8 September 2022

Ulster expects, but will Liz Truss deliver?


There can’t be many political commentators left who have not pointed out the severity of the problems facing the new prime minister, Liz Truss.

We’ve heard her say she will prioritise the energy crisis, tax cuts and the NHS, but there are equally pressing and inter-related issues involving inflation, the war in Ukraine, workers’ strikes and economic stagnation. Even taking into account this incredible to-do list, it is disappointing that she did not find room to mention the integrity of the United Kingdom in her victory speech or her introductory remarks in front of Number 10.

She must know that the UK will be subjected to reinvigorated assaults by separatists in the devolved regions, as the various crises bite. She must also know that the Northern Ireland Protocol has already ‘subjugated’ important aspects of the Act of Union. It would have reassured unionists across the UK if she had covered the challenges in Scotland and Northern Ireland, even briefly, in her two opening speeches.

You can be certain that Nicola Sturgeon and the SNP will use Britain’s problems, even those that are caused by international factors and shared by every European country, to nourish grievances against London and encourage popular support for a second referendum. Meanwhile, in Ulster, Irish separatists will fight to retain all of the Protocol’s most damaging features. A ‘rigorously implemented’ sea border loosens Northern Ireland’s links to the rest of the UK and improves the prospects of an ‘all-Ireland economy’ – something which until now has been largely a nationalist fantasy.

If, as they hope, the province becomes estranged from Great Britain and its economic affairs are increasingly entangled with those of Dublin, nationalists’ demands will intensify for a poll on Northern Ireland’s potential annexation by the Republic. There is little chance that this pressure will succeed any time soon. But semi-detaching the province from the UK permanently is likely to weaken its political allegiance to Britain as time progresses, and encourage the SNP to demand special arrangements for Scotland.

Under Boris Johnson, the Government agreed to the Protocol, but for most of its existence ministers have provided a convincing economic and constitutional argument that the sea border is unacceptable and unsustainable.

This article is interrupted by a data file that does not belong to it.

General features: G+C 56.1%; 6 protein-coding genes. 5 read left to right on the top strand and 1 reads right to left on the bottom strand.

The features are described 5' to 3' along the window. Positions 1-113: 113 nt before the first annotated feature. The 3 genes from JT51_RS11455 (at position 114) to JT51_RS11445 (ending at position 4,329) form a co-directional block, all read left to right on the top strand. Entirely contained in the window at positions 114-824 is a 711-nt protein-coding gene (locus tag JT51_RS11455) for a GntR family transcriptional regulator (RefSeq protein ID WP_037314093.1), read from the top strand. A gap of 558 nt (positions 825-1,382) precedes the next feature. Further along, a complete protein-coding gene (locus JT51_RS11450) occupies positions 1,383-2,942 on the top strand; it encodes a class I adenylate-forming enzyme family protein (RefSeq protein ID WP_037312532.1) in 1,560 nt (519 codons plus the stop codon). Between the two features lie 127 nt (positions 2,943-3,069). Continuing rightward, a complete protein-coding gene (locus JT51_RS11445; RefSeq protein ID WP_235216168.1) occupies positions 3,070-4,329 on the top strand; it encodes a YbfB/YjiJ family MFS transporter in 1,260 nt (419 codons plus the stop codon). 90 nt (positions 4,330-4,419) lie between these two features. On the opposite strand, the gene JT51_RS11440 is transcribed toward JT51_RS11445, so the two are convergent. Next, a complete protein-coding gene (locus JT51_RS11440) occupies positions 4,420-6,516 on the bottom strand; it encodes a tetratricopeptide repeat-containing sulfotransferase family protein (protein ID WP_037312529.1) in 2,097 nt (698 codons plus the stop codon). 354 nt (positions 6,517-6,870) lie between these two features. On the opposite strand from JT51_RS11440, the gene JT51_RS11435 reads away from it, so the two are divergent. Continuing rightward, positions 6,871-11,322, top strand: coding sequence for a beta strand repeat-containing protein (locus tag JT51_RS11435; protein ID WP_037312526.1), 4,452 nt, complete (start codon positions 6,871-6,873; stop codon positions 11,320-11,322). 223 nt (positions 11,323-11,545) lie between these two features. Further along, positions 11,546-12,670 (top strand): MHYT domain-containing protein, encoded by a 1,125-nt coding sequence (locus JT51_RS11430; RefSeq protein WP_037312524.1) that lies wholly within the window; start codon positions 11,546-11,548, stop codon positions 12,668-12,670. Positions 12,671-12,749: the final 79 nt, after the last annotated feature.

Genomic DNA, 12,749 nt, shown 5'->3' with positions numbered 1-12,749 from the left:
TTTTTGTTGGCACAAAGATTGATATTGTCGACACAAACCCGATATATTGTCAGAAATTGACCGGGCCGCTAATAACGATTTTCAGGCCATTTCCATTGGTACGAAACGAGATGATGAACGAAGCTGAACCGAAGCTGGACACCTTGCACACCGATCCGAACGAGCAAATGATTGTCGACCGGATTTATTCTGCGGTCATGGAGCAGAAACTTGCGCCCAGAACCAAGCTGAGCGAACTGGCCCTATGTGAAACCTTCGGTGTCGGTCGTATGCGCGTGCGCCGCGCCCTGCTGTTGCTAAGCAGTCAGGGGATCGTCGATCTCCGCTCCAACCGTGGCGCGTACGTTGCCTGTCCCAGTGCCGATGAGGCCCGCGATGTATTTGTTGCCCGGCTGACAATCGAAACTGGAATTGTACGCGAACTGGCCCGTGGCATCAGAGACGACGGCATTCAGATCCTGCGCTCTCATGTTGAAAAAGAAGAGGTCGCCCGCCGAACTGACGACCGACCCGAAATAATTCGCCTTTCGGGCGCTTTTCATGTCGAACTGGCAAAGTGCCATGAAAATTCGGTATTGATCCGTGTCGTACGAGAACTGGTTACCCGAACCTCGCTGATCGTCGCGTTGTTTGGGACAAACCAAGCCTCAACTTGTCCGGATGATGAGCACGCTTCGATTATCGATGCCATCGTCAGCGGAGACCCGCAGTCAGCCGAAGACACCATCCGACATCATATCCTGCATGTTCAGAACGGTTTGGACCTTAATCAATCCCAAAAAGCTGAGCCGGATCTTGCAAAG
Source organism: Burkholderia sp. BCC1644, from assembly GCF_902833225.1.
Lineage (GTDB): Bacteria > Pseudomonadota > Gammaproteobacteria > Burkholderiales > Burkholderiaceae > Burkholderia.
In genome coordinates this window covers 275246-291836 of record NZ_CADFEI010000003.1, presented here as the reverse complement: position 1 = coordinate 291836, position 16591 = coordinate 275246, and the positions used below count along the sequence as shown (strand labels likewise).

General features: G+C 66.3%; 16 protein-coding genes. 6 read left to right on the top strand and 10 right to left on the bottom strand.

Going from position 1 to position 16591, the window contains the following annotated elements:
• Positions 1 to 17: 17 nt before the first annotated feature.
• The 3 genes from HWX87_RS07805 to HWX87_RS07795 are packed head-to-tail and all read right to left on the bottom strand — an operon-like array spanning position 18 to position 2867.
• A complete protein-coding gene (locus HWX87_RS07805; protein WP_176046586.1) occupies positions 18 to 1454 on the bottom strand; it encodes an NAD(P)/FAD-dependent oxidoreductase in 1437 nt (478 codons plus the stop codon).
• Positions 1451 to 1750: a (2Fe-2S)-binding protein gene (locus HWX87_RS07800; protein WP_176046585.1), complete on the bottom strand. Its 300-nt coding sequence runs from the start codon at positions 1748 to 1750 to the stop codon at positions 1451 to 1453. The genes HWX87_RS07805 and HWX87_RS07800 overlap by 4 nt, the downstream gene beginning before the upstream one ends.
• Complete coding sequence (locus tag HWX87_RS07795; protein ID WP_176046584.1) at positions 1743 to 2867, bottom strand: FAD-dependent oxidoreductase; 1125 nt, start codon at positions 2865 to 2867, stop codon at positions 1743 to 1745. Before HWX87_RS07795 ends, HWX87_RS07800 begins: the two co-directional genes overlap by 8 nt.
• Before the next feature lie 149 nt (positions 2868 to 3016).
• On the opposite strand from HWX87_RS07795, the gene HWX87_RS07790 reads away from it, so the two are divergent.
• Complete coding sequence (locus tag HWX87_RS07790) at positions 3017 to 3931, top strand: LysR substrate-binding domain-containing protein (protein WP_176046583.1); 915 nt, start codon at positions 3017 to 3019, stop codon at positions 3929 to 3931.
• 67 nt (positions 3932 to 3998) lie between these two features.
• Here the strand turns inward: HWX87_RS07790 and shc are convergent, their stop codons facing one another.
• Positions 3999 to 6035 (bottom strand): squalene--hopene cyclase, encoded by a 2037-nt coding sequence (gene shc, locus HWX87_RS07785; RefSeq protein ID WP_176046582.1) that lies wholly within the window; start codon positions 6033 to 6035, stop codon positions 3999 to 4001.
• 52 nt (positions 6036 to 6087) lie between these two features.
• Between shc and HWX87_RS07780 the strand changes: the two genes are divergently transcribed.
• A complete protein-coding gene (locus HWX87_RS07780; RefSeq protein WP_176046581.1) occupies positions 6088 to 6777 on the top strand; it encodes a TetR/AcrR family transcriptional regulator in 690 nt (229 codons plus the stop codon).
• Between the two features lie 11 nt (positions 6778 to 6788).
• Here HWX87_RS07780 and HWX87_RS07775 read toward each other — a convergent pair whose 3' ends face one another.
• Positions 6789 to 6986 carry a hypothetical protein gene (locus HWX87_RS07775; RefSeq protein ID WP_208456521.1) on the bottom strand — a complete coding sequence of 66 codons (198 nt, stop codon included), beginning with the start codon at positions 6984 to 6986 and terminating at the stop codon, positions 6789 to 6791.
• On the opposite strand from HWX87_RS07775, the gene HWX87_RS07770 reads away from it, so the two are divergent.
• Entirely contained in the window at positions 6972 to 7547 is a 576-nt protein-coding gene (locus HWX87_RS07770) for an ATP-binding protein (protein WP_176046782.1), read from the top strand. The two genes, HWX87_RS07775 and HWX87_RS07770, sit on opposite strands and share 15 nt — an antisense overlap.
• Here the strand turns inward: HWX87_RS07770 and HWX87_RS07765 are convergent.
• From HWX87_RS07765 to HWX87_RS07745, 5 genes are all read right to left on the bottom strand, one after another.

Liz Truss played an important role in shaping the UK’s response, by supporting a stronger draft of the Northern Ireland Protocol Bill and bringing the legislation to the House of Commons. During the leadership election campaign, she claimed that the bill would continue its passage through Parliament, even though she was open to negotiating with the EU in the meantime.

Many unionists, particularly in Northern Ireland, are waiting expectantly to see how she goes about delivering her promises. They have reasons to be hopeful but they have grounds for anxiety too.

The appointment of a keen Brexiteer and former chair of the European Research Group of MPs, Chris Heaton-Harris, as Northern Ireland Secretary was largely welcomed by unionist parties. They believe that he shares their antipathy to the Protocol and that Eurosceptic Tories are more likely to press Ms Truss to deliver a comprehensive result on the sea border. His ERG colleague Steve Baker, a regular visitor to the province and keen supporter of Conservative associations there, provides another reassuringly pro-Union presence in the Northern Ireland Office, as minister of state.

Mr Heaton-Harris told the Commons yesterday that he wants to ‘negotiate a solution’ with the EU, but the Government will legislate if that does not happen. At her first Prime Minister’s Questions, Truss reiterated her determination to ‘fix’ the Protocol. ‘My preference is for a negotiated solution, but it does have to deliver all the things that we have set out in the Northern Ireland Protocol Bill.’

It seems, though, that the new Prime Minister will not trigger Article 16 immediately, as a way of preventing new disruption to trade between Great Britain and Ulster. The EU is currently taking a legal case against the UK that seeks, among other things, to end the ‘grace periods’ that allow food and parcels to flow into the province relatively unimpeded.

It’s worth mentioning that it was the Financial Times, the paper suggested originally that Article 16 would be triggered – and which has often seemed like an unofficial cheerleader for Brussels throughout its negotiations on Northern Ireland – now reports that Truss has ‘decided to pull back from an early confrontation with the EU’. It also implied that Joe Biden warned the new Prime Minister on a phone-call not to ‘rip up the Protocol’.

This may be a loaded account, but their past experiences mean that Northern Irish unionists will still be wary.

The news that Truss plans to make an early visit to Dublin, for example, could mean that she intends to persuade Irish premier Micheal Martin to become an advocate for compromise within the EU. On the other hand, a meeting with Leo Varadkar presaged Boris Johnson’s agreement to the Protocol.

Through its intermediaries, Brussels threatened last week not to negotiate with Truss at all, unless she allowed her bill to be effectively stalled in the House of Lords. If she accepts that ultimatum, it means more uncertainty and delays for Northern Ireland, while the chances of any proper resolution to the Protocol’s economic and political issues remain remote.

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Owen Polley is a writer, commentator, consultant, and the co-author 'An Agenda for Northern Ireland After Brexit'.

Columns are the author's own opinion and do not necessarily reflect the views of CapX.